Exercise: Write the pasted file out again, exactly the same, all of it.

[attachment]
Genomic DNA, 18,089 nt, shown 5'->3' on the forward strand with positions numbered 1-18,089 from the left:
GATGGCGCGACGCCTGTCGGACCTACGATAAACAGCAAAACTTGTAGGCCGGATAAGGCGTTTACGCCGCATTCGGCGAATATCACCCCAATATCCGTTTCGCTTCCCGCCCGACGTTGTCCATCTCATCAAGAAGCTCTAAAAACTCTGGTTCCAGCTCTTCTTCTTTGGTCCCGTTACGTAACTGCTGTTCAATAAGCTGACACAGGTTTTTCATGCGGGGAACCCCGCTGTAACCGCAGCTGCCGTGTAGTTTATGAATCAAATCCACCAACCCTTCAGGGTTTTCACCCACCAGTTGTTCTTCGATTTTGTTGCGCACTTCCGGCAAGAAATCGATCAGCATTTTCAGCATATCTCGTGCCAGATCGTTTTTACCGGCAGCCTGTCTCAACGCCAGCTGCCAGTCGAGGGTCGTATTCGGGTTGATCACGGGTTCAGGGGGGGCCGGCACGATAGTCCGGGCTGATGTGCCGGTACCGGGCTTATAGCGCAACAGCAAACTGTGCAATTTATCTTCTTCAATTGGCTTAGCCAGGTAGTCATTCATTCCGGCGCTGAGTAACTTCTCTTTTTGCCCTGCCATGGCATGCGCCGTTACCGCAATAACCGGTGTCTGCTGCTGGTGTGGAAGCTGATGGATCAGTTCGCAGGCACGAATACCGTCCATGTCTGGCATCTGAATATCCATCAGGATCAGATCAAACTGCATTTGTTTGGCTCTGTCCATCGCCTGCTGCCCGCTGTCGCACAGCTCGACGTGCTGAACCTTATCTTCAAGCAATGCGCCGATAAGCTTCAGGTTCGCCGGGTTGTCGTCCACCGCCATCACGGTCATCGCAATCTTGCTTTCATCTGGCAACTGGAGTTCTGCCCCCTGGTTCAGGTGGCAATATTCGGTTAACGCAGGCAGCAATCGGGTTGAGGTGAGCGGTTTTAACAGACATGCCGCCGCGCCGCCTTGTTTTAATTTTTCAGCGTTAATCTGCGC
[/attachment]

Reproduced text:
Genomic DNA, 18,089 nt, shown 5'->3' on the forward strand with positions numbered 1-18,089 from the left:
GATGGCGCGACGCCTGTCGGACCTACGATAAACAGCAAAACTTGTAGGCCGGATAAGGCGTTTACGCCGCATTCGGCGAATATCACCCCAATATCCGTTTCGCTTCCCGCCCGACGTTGTCCATCTCATCAAGAAGCTCTAAAAACTCTGGTTCCAGCTCTTCTTCTTTGGTCCCGTTACGTAACTGCTGTTCAATAAGCTGACACAGGTTTTTCATGCGGGGAACCCCGCTGTAACCGCAGCTGCCGTGTAGTTTATGAATCAAATCCACCAACCCTTCAGGGTTTTCACCCACCAGTTGTTCTTCGATTTTGTTGCGCACTTCCGGCAAGAAATCGATCAGCATTTTCAGCATATCTCGTGCCAGATCGTTTTTACCGGCAGCCTGTCTCAACGCCAGCTGCCAGTCGAGGGTCGTATTCGGGTTGATCACGGGTTCAGGGGGGGCCGGCACGATAGTCCGGGCTGATGTGCCGGTACCGGGCTTATAGCGCAACAGCAAACTGTGCAATTTATCTTCTTCAATTGGCTTAGCCAGGTAGTCATTCATTCCGGCGCTGAGTAACTTCTCTTTTTGCCCTGCCATGGCATGCGCCGTTACCGCAATAACCGGTGTCTGCTGCTGGTGTGGAAGCTGATGGATCAGTTCGCAGGCACGAATACCGTCCATGTCTGGCATCTGAATATCCATCAGGATCAGATCAAACTGCATTTGTTTGGCTCTGTCCATCGCCTGCTGCCCGCTGTCGCACAGCTCGACGTGCTGAACCTTATCTTCAAGCAATGCGCCGATAAGCTTCAGGTTCGCCGGGTTGTCGTCCACCGCCATCACGGTCATCGCAATCTTGCTTTCATCTGGCAACTGGAGTTCTGCCCCCTGGTTCAGGTGGCAATATTCGGTTAACGCAGGCAGCAATCGGGTTGAGGTGAGCGGTTTTAACAGACATGCCGCCGCGCCGCCTTGTTTTAATTTTTCAGCGTTAATCTGCGC